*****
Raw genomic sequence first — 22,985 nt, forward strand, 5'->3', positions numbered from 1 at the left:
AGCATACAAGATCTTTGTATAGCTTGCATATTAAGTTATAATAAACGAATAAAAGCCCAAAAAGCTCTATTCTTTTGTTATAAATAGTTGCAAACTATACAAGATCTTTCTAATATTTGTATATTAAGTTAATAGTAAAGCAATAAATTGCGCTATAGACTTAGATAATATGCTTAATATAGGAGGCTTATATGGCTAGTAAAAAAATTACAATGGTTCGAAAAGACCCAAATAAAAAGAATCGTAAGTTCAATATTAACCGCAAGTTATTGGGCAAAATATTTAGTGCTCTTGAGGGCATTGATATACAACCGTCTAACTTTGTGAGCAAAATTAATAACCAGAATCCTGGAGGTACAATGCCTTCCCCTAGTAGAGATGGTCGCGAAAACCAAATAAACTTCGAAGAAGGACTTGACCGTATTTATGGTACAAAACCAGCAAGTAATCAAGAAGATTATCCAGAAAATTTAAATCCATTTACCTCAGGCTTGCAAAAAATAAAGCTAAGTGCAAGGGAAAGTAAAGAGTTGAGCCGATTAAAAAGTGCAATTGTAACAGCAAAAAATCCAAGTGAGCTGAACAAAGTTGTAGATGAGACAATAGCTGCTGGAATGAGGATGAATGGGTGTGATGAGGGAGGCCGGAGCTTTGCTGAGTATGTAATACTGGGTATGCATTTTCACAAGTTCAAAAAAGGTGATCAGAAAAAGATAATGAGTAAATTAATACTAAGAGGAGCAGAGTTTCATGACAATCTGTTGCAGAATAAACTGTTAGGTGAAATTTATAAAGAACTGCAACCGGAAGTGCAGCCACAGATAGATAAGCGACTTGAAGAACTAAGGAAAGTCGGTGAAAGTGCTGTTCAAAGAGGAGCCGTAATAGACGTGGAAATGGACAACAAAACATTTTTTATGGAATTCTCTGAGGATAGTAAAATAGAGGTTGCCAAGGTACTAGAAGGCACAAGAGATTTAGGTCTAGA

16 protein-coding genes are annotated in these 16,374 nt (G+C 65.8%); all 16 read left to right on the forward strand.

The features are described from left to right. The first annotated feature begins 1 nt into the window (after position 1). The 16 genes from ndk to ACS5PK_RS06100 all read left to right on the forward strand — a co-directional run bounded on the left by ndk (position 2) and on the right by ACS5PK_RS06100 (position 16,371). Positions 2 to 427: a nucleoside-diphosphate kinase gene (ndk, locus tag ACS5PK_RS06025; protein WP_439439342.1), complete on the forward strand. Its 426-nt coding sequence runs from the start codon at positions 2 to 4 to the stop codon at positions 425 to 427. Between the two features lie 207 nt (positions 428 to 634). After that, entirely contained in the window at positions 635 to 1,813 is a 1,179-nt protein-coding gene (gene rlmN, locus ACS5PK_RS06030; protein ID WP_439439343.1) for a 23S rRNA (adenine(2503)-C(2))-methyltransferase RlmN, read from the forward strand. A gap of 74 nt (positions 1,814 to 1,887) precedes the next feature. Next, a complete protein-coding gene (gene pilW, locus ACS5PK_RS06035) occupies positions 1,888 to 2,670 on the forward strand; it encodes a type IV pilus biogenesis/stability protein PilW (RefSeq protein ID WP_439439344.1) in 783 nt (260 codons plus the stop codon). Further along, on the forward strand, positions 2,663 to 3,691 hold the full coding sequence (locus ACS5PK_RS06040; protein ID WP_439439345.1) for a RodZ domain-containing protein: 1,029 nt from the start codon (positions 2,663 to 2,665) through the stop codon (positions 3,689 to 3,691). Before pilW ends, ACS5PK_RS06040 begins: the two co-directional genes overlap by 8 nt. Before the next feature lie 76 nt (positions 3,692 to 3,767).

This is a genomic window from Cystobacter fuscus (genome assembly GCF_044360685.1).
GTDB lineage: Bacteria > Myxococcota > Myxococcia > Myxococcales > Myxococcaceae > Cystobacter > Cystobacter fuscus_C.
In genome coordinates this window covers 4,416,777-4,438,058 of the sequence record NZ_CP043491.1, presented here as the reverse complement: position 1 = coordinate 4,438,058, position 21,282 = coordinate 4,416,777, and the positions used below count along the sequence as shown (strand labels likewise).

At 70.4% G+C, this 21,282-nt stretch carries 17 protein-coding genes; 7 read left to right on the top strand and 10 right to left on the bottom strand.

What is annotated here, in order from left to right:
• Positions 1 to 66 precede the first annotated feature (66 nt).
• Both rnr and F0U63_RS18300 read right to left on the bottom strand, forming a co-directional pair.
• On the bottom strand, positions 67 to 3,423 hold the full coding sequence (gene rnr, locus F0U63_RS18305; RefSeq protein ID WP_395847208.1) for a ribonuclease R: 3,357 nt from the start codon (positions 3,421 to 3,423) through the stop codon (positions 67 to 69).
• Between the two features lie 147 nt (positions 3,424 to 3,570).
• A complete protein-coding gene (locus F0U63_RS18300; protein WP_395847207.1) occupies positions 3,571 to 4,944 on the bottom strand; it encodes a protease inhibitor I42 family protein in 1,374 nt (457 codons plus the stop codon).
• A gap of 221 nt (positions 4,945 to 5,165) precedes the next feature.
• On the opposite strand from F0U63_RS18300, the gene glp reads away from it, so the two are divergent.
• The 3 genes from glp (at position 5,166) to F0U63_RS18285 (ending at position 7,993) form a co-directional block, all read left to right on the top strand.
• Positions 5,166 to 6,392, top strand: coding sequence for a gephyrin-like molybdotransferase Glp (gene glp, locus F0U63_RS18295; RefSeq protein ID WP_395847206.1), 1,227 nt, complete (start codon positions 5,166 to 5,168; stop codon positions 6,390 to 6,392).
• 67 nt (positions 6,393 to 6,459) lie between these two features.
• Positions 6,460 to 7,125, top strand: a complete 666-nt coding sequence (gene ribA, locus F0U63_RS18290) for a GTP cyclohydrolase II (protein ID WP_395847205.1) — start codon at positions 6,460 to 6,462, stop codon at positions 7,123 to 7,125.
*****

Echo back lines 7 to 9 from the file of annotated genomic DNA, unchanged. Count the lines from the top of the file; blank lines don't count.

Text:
In genome coordinates this window covers 4,416,777-4,438,058 of the sequence record NZ_CP043491.1, presented here as the reverse complement: position 1 = coordinate 4,438,058, position 21,282 = coordinate 4,416,777, and the positions used below count along the sequence as shown (strand labels likewise).

At 70.4% G+C, this 21,282-nt stretch carries 17 protein-coding genes; 7 read left to right on the top strand and 10 right to left on the bottom strand.

What is annotated here, in order from left to right: